Their court date was for an appearance in Federal Court in New York City.

The father explained they had no where to live.

The father explained they had no way to get to New York City from the border.

The father explained they had no money left, what they had was spent getting to the border.

The reporter then asked, simply, “Was it worth it?”

The father smiled.

I don’t mean the half grin, half reluctant, somewhat questioning, shrug smile that said, boy oh boy I don’t know, if I had only known, but what they heck, here we are, kind of smile.

But a ‘Hey! I just won the lottery’ kind of smile.

But a “Hey! Michigan just beat Ohio State’ kind of smile.

From the heart.

Without hesitation.

No coaching.

Without thinking.

Without planning.

A smile on his face, that for me, let me know that throughout the rest of the world, this IS the best place on earth.

No matter what the politicians do to it.

No matter what the interest groups do to it.

No matter we what do to ourselves.

As Mr. Lincoln put it:

 “… we assure freedom to the free — honorable alike in what we give, and what we preserve.

We shall nobly save, or meanly lose, the last best hope of earth.

Other means may succeed; this could not fail.

The way is plain, peaceful, generous, just

a way which, if followed, the world will forever applaud, and God must forever bless.“*

Read this out loud.

We assure freedom to the free.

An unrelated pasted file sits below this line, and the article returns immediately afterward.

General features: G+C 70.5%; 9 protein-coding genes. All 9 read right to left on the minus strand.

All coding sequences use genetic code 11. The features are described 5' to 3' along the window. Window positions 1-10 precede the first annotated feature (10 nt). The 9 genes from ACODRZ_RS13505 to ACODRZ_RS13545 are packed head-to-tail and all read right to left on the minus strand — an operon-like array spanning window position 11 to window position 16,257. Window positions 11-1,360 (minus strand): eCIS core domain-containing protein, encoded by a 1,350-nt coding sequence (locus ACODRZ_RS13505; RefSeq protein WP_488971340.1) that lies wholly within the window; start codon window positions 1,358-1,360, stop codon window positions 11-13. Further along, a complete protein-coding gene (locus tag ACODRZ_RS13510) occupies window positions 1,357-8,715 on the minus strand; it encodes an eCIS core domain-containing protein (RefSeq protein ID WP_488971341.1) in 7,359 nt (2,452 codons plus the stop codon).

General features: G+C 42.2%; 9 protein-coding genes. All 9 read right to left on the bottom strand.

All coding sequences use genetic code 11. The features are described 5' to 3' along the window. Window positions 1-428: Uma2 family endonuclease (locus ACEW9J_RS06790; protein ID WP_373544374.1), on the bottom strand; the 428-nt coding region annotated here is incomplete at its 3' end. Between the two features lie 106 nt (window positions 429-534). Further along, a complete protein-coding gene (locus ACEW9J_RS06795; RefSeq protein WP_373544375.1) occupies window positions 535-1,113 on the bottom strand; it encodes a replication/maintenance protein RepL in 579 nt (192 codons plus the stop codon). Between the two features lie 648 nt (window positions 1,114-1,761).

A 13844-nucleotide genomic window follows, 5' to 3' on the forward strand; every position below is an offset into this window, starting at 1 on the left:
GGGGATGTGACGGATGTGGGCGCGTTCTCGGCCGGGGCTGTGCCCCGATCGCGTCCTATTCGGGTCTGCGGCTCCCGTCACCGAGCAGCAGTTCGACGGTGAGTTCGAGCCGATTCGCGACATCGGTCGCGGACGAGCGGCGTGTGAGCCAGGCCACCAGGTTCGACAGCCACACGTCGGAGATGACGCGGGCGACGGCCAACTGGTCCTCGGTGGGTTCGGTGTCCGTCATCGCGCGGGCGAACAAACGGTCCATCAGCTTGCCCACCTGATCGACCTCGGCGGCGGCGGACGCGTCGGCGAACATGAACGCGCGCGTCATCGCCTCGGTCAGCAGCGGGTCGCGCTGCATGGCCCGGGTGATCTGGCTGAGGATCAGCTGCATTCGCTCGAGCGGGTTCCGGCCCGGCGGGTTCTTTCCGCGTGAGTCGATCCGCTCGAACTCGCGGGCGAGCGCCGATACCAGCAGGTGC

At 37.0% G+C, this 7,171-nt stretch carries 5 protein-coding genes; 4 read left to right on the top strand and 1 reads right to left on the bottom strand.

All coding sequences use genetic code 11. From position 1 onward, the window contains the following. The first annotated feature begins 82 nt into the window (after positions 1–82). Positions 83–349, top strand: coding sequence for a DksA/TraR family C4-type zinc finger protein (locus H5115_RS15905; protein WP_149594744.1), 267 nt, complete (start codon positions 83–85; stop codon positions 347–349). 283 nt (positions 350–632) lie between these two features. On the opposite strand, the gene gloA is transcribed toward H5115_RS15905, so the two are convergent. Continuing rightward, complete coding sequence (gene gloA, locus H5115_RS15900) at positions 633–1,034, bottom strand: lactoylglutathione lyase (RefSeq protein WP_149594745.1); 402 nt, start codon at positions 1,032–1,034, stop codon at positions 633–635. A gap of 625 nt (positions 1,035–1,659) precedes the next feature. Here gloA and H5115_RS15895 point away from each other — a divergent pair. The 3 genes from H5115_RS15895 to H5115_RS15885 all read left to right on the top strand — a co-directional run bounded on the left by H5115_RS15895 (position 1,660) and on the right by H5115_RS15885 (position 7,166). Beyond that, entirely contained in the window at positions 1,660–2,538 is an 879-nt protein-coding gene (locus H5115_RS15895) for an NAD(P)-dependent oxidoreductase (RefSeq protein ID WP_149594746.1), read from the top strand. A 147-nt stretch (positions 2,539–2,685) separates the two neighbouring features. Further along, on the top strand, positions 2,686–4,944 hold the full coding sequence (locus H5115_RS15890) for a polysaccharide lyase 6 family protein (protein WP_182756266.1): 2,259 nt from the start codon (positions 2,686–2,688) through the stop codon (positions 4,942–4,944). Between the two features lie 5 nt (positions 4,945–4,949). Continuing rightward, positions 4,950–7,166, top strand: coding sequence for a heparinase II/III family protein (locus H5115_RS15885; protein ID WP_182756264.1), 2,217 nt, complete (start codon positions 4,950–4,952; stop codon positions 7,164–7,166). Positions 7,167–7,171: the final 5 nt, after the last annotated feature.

The way is plain, peaceful, generous, just.

A way which, if followed, the world will forever applaud, and God must forever bless.

I hope it made you think about the border.

It should make us proud.

It makes us all free.

That should be something to smile about.

*Concluding Remarks Annual Message to Congress — December 1, 1862Washington, D.C.

5.12.2023- each one has a place,

each one has a place,
in their heart there is a space
world cannot erase

Based on the lyrics written by Eddie Del Barrio, Maurice White and Verdine White for the song, Fantasy by the group,





It was a nice start to the day to listen to this song as I crossed over the water to the island this morning.

Here are the complete lyrics.

Every man has a place, in his heart there’s a space
And the world can’t erase his fantasies
Take a ride in the sky, on our ship, Fantasy
All your dreams will come true, right away

Every man has a place, in his heart there’s a space
And the world can’t erase his fantasies
Take a ride in the sky, on our ship, Fantasy
All your dreams will come true, right away
And we will live together, until the twelfth of never
Our voices will ring forever, as one
Every thought is a dream, rushing by in a stream
Bringing life to our kingdom of doing
Take a ride in the sky, on our ship, Fantasy
All your dreams will come true, miles away
Our voices will ring together until the twelfth of never
We all, will live forever, as one
Come see victory, in the land called, “Fantasy”
Loving life, a new decree
Bring your mind to everlasting liberty
As one
Come to see, victory in a land called, “Fantasy”
Loving life, for you and me, to behold, to your soul is ecstasy
You will find, other kind, that has been in search for you
Many lives has brought you to
Recognize it’s your life, now in review
And as you stay for the play, fantasy, has in store for you
A glowing light will see you through
It’s your day, shining day, all your dreams come true
As you glide, in your stride with the wind, as you fly away
Give a smile, from your lips, and say
I am free, yes I’m free, now I’m on my way
Come to see victory
In a land called, “Fantasy”
Loving life for you and me
To behold, to your soul is ecstasy
You will find other kind
That has been in search of you
Many lives has brought you to
Recognize, it’s your life now in review